In Episode IV Obi-Wan claims, "for a thousand generations, the Jedi were the guardians of peace and justice in the galaxy." Taking at this at face value, if their traditions had worked for 20,000 years or more they must have been doing something right. Historical orders of warrior monks, such as the Knights Templar or Buddhist sects in Japan, have been quite successful for centuries.
In Episode I, Yoda believes Anakin is too old to be trained as a Jedi, at the age of nine or so. In Episodes II and III, we see younglings who are no more than four or five. This suggests Jedi begin their training at a very young age indeed, perhaps in infancy. The training (brainwashing?) to reject attachment may be more effective when the recipient starts so young.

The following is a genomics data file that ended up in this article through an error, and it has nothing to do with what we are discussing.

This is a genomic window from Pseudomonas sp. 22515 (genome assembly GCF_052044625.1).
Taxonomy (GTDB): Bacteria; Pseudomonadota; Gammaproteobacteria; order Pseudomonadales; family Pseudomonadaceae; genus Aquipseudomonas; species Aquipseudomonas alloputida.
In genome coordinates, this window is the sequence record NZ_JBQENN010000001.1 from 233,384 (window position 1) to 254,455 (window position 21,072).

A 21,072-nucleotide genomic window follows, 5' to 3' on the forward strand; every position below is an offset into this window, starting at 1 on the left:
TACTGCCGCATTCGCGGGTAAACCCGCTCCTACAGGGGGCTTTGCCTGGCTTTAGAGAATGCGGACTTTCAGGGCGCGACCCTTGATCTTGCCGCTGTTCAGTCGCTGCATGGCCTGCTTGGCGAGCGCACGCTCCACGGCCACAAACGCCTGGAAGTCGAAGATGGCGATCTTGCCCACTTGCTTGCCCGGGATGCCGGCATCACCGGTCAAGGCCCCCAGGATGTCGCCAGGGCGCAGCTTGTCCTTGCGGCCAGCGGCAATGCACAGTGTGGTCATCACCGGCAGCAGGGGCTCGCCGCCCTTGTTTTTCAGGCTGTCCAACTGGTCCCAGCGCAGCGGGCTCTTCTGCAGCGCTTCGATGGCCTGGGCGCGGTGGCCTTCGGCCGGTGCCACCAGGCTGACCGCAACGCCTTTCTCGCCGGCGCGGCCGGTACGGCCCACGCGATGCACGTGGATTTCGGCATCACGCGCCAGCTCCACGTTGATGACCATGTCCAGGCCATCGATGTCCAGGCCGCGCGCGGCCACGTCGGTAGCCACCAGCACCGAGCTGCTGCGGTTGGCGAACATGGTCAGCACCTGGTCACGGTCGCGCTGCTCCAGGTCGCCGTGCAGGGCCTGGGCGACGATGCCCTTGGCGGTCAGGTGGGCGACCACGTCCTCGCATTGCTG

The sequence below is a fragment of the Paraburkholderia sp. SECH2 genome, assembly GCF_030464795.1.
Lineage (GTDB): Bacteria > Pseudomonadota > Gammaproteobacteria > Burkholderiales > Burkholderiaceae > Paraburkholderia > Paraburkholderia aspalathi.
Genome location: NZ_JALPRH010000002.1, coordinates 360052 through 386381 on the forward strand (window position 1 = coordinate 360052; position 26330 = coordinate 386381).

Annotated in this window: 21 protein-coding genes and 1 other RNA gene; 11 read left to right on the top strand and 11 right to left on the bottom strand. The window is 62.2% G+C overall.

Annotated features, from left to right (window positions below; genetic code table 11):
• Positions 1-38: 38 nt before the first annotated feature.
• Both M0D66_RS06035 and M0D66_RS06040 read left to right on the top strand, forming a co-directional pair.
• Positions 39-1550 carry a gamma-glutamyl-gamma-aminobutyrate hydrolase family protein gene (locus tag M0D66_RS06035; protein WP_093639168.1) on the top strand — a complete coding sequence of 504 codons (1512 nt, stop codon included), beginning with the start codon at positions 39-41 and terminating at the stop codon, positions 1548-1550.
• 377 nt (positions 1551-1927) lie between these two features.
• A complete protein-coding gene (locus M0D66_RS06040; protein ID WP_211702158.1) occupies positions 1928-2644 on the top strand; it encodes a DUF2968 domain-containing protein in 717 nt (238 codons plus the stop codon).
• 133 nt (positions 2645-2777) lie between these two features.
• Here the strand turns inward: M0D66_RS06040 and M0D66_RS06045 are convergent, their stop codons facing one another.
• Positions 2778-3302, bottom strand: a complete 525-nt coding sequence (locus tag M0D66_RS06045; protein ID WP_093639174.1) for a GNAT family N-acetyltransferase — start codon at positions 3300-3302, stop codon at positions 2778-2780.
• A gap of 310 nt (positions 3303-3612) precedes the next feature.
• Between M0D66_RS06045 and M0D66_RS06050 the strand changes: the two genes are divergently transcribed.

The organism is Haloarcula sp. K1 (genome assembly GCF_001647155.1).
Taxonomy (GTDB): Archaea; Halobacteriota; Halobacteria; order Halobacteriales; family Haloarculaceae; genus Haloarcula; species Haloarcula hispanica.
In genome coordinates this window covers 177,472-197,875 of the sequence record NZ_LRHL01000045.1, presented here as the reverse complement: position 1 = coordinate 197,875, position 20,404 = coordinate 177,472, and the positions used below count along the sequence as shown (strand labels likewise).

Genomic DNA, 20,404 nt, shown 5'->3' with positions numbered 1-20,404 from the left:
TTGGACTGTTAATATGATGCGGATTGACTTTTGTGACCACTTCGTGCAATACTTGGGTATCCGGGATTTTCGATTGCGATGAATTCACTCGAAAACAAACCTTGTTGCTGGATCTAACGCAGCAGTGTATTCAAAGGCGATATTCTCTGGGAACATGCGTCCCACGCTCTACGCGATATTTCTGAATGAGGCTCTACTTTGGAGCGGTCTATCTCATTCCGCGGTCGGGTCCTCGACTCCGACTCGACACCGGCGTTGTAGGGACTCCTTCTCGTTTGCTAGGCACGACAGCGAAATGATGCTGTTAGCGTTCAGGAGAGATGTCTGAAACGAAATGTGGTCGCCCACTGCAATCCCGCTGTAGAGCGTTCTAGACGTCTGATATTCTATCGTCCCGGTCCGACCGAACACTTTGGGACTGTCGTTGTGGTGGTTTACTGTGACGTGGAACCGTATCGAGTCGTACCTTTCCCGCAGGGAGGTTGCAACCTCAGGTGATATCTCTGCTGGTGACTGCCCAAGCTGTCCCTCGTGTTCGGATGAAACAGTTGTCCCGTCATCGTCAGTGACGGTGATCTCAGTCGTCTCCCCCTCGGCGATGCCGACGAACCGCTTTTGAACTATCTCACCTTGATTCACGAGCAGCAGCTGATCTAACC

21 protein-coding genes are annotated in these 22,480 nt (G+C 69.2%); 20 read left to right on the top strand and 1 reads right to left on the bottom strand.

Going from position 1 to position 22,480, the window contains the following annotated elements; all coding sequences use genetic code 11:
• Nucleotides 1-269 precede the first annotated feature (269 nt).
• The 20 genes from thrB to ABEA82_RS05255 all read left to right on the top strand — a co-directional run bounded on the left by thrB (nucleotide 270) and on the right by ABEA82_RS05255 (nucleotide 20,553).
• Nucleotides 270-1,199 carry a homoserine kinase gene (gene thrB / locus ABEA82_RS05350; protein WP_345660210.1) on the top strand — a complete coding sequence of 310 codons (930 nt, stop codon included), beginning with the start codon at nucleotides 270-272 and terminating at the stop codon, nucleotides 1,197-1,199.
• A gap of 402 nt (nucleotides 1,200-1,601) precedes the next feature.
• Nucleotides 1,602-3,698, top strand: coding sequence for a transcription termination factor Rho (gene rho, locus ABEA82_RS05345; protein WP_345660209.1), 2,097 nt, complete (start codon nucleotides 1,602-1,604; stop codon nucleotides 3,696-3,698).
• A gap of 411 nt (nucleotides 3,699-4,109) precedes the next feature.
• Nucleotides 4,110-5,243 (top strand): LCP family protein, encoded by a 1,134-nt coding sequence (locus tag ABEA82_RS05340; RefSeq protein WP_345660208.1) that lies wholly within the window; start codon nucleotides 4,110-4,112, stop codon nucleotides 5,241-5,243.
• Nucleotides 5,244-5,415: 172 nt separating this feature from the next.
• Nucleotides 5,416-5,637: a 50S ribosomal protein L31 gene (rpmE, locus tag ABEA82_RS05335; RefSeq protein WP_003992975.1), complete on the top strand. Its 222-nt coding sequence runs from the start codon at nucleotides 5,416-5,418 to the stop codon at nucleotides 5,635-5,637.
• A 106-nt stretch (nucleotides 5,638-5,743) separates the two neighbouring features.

That said, in Episodes I-III the Jedi are distinctly arrogant and complacent. In Episode II, Mace Windu asserts it is "not in his character" for Count Dooku to do anything evil, which turns out to be quite wrong. And of course, they fail completely to notice Palpatine's schemes.
As noted in Richard's answer, Obi-Wan seems blind to the possibility of a romantic relationship between Anakin and Padme. At the beginning of Episode III, Anakin is spending the night in Padme's apartment instead of some Jedi barracks, but no one seems to notice. (That, or the Jedi are deliberately turning a blind eye to it, which would be a colossal failure of judgment.) Later, when Anakin is in obvious distress (video in Richard's answer), Yoda fails to show compassion or give any helpful advice, instead just repeating Jedi doctrine at him.
All in all, the Jedi of the prequels are a pathetic lot. Their rules may have served them well in the past, but they are totally inadequate for the case of Anakin. So to answer your question, simply telling Anakin to reject attachment is a terrible idea, but the Jedi don't realise that until it is far too late.
In Episodes IV-VI, I think Obi-Wan and Yoda know this. They are old and haunted by their past failures. For them, Luke is a desperate throw of the dice to try and bring down the Empire.